UCLA Said to Agree to $280 Million Contract With Under ArmourBy , , and
Los Angeles school has been sponsored by Adidas since 1999
Deal is richest in college sports, according to Under Armour
The University of California, Los Angeles has signed a 15-year apparel contract with Under Armour Inc. valued at $280 million, according to people familiar with the agreement.
The pact represents the biggest college sports apparel deal yet, as Nike Inc., Adidas AG and Under Armour vie to place their logos on athletes and fans. In the past year alone, Nike signed Ohio State to a 15-year deal worth $252 million, Texas to a 15-year deal worth $250 million, and Michigan to an 11-year deal worth $169 million.
This contract is bigger on a per-year basis and in total. It also eclipses the 2014 deal between Under Armour and Notre Dame, which included an unspecified equity stake in the Baltimore-based apparel giant.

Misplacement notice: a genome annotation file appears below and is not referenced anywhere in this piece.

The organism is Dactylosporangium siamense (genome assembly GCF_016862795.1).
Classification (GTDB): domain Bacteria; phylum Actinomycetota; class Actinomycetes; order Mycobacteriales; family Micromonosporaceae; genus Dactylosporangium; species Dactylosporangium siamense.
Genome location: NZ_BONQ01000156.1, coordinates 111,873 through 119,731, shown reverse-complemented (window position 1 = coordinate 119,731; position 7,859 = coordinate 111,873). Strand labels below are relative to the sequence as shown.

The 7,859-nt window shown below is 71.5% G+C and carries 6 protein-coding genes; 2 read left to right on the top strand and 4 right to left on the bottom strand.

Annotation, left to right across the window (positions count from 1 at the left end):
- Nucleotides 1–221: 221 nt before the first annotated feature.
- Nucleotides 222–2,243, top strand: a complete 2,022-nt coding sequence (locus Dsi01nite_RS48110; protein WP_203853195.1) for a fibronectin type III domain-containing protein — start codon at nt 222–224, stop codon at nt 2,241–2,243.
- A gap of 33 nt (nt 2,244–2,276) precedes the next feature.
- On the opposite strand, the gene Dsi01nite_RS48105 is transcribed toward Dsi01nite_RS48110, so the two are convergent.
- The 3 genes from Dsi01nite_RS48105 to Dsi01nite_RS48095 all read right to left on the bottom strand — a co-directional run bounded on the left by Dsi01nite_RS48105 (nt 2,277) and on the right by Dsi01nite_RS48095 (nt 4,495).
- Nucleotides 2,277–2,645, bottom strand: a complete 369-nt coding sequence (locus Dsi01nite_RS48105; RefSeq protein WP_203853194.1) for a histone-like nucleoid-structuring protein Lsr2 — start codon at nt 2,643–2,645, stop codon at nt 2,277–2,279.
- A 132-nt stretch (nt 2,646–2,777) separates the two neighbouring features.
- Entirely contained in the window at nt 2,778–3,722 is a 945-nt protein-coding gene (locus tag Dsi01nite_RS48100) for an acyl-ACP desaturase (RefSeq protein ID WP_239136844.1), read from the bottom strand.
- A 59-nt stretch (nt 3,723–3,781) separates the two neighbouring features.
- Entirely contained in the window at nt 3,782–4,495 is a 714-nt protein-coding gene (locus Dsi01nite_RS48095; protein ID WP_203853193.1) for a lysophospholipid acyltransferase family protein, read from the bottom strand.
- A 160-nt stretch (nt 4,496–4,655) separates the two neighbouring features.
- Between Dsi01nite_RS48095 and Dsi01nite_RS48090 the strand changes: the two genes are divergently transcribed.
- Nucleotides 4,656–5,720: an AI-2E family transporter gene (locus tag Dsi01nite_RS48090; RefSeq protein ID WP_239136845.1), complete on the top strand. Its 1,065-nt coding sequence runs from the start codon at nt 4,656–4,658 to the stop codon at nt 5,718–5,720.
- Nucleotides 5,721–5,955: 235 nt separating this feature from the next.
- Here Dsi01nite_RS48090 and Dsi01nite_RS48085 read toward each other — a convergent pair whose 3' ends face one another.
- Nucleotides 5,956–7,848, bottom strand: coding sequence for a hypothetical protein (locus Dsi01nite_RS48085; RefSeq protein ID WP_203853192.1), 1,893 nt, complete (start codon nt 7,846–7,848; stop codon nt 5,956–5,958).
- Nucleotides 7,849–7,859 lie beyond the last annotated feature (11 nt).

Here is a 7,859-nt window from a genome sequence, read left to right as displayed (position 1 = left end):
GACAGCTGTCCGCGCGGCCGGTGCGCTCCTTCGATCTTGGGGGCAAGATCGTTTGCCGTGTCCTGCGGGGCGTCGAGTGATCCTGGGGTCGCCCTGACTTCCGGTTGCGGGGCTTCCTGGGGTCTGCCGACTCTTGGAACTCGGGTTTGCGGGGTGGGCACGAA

UCLA is one of the country’s richest and most successful athletic programs, with an NCAA-record 112 team titles, including 11 men’s basketball championships. Its 43,000-member student body and large international population also appeal to Under Armour, which is expanding on the West Coast and and overseas. In April, the apparel company inked a 10-year deal with the University of California, Berkeley, reportedly worth $86 million.
“This gives UA a highly visible and lucrative California presence -- until now a Nike stronghold,” said Bob Dorfman, executive creative director of Baker Street Advertising in San Francisco.
Under Armour replaces Adidas, the school’s apparel sponsor for almost two decades, in July 2017. All 25 of UCLA’s varsity programs, the band and the spirit dancers will wear Under Armour apparel and footwear. In addition, the company is committing to open more retail locations across Los Angeles, including near UCLA’s main campus in Westwood.
The boom in apparel contracts, though concentrated mainly on the premier athletic programs, has begun to trickle down to smaller schools. This year Under Armour signed Yale, an Ivy League program whose football team doesn’t compete in the postseason, to a 10-year deal worth $16.5 million. That was more than preexisting Nike deals in place for Big Ten schools Rutgers and Illinois.